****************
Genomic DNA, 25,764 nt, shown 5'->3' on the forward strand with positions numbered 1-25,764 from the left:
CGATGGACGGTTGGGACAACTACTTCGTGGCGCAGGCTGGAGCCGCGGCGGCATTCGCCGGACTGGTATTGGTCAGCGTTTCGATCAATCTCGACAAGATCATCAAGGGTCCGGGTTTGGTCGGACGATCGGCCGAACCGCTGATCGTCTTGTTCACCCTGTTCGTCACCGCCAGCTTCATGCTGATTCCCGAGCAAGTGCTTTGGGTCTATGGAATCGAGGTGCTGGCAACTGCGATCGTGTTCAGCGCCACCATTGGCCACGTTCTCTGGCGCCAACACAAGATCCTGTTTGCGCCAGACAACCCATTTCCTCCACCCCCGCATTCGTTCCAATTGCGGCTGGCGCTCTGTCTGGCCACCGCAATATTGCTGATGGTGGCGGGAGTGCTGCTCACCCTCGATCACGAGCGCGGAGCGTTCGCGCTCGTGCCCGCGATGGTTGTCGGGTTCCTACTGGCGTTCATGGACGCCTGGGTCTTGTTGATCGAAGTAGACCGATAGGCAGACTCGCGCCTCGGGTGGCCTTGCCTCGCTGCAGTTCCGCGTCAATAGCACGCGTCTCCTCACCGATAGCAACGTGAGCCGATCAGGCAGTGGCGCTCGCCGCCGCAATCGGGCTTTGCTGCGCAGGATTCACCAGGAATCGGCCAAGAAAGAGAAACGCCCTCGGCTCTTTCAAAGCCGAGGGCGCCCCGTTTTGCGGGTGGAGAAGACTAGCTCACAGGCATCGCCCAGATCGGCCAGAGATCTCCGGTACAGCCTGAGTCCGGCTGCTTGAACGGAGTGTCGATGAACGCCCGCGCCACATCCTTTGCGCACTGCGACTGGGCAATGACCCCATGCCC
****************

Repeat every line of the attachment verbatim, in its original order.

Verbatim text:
Genomic DNA, 25,764 nt, shown 5'->3' on the forward strand with positions numbered 1-25,764 from the left:
CGATGGACGGTTGGGACAACTACTTCGTGGCGCAGGCTGGAGCCGCGGCGGCATTCGCCGGACTGGTATTGGTCAGCGTTTCGATCAATCTCGACAAGATCATCAAGGGTCCGGGTTTGGTCGGACGATCGGCCGAACCGCTGATCGTCTTGTTCACCCTGTTCGTCACCGCCAGCTTCATGCTGATTCCCGAGCAAGTGCTTTGGGTCTATGGAATCGAGGTGCTGGCAACTGCGATCGTGTTCAGCGCCACCATTGGCCACGTTCTCTGGCGCCAACACAAGATCCTGTTTGCGCCAGACAACCCATTTCCTCCACCCCCGCATTCGTTCCAATTGCGGCTGGCGCTCTGTCTGGCCACCGCAATATTGCTGATGGTGGCGGGAGTGCTGCTCACCCTCGATCACGAGCGCGGAGCGTTCGCGCTCGTGCCCGCGATGGTTGTCGGGTTCCTACTGGCGTTCATGGACGCCTGGGTCTTGTTGATCGAAGTAGACCGATAGGCAGACTCGCGCCTCGGGTGGCCTTGCCTCGCTGCAGTTCCGCGTCAATAGCACGCGTCTCCTCACCGATAGCAACGTGAGCCGATCAGGCAGTGGCGCTCGCCGCCGCAATCGGGCTTTGCTGCGCAGGATTCACCAGGAATCGGCCAAGAAAGAGAAACGCCCTCGGCTCTTTCAAAGCCGAGGGCGCCCCGTTTTGCGGGTGGAGAAGACTAGCTCACAGGCATCGCCCAGATCGGCCAGAGATCTCCGGTACAGCCTGAGTCCGGCTGCTTGAACGGAGTGTCGATGAACGCCCGCGCCACATCCTTTGCGCACTGCGACTGGGCAATGACCCCATGCCC